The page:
The outage, which utilities officials attributed to an equipment failure, began at about 8:34 p.m. and lasted about an hour. But if any of the 180 affected customers used their smartphones to get information from the city's new outage webpage, they found themselves in the dark. The information wasn't updated until Wednesday morning, much to the consternation of some utility customers, who quickly pointed out the system's failings on Palo Alto Online's community forum Town Square.
The minor episode is emblematic of the Goldilocks dilemma facing the Utilities Department. Palo Alto officials want to inform utilities customers about outages in their areas without having to issue major citywide announcements for every little incident.
They want the alert system to be just right.
To that effect, the city's Utilities Department is now revising its notification policies to determine which types of incidents should trigger an automatic alert to customers and how many people should be notified, Joyce Kinnear, manager of the Utilities Marketing Service, told the Weekly Wednesday.
Several residents expressed frustration with the city's notification system for power outages after a Sept. 24 outage in the Barron Park neighborhood. The outage affected about 1,700 customers and Gunn High School. Many of them tried in vain to find information about the outage online, while some tried to call dispatch but ran into busy signals.
Kinnear said the department tries to update outage data as soon as it can, particularly for larger power failures. Palo Alto also uses a Community Alert and Notification System (CANS), which calls or texts residents during major emergencies. The system merged with Santa Clara County's AlertSCC system last month.
But as East Palo Alto residents learned Tuesday, automatic-calling systems also have their disadvantages. At about 5 p.m., about 1,700 customers received an automated call warning them about a gas leak and urging them to evacuate.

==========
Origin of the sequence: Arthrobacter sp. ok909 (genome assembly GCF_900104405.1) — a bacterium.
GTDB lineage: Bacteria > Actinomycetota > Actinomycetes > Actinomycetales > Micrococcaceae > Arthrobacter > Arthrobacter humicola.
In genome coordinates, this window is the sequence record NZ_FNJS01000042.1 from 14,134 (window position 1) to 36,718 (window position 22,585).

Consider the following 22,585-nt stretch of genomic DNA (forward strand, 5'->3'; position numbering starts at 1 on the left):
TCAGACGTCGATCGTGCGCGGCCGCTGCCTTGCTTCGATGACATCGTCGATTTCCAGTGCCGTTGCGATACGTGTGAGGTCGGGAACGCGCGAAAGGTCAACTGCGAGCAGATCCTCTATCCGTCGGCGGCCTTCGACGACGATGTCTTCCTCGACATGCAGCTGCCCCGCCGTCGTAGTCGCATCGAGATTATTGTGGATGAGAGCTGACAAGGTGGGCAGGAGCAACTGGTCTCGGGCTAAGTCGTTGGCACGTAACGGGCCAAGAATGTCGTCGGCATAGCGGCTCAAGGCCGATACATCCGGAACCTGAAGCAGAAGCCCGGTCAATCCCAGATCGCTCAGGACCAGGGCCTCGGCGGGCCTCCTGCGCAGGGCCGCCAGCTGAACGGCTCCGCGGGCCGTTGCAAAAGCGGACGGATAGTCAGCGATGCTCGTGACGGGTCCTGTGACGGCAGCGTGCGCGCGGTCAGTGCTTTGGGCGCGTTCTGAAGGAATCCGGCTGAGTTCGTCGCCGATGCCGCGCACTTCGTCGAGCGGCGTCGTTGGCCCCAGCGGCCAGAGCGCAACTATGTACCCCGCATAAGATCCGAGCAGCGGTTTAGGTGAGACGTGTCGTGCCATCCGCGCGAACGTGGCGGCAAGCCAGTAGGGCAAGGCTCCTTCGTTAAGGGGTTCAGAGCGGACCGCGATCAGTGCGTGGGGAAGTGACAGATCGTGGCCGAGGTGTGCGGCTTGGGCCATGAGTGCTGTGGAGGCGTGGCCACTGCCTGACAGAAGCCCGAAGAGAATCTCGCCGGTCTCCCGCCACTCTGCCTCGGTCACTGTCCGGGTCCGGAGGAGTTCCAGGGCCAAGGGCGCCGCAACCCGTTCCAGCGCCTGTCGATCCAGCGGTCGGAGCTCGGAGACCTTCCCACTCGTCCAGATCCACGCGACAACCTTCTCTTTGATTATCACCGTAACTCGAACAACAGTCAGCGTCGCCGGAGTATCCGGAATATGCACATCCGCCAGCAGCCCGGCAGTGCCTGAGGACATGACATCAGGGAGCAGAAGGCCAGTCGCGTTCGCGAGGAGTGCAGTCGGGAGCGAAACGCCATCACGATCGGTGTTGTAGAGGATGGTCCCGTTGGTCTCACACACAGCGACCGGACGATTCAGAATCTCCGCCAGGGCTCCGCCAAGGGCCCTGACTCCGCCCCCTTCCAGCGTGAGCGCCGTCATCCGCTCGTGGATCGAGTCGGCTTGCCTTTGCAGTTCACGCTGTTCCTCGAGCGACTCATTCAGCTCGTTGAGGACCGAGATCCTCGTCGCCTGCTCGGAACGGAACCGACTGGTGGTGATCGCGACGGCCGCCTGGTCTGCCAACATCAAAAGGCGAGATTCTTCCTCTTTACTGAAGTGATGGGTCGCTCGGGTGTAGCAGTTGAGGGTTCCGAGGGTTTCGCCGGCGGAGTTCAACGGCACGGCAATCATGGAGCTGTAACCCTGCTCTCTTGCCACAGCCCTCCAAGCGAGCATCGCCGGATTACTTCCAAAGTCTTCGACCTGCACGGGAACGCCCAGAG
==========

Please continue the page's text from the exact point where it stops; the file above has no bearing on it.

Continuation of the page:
The call, which came from the San Mateo County Office of Emergency Services, was a false alarm. The automatic message was supposed to inform residents about an Oct. 19 community meeting on the city's pending update of its "water master plan." Instead, it was an old — and misdirected — message about the Sept. 9 gas explosion in San Bruno.
About three hours after the initial call, the office called back to revoke its evacuation order and apologize.
In Palo Alto, CANS is only used for major emergencies, Kinnear said. Smaller incidents, such as Tuesday's brief power outage, require a lighter touch. Kinnear said utilities officials are trying to improve their notification procedures for outages by immediately informing customer-services representatives about any service disruptions, so that they can relay this information to customers.
The Utilities Department also sends mass e-mails to customers who want to be alerted about power outages.
The department's new web page, at www.cityofpaloalto.org/outageinfo, is part of this effort, she said. The department also created two other pages — www.cityofpaloalto.org/safeutility (for safety advisories) and www.cityofpaloalto.org/depts/utl/service_disruptions (a front page for both planned and unplanned service disruptions). Though customers who lose their power might have a hard time turning on their personal computers, residents with smartphones can still view the outage page for a quick update.
Tuesday's power failure showed one hiccup in the new system, however, in that it took place in the evening, after regular business hours.
"In the off hours, the page doesn't always get updated immediately," Kinnear said.
She said the department's revised policy on notification will address the subject of timeliness: that is, how long it should take utilities officials, once the outage begins, to post information about it on the new web page.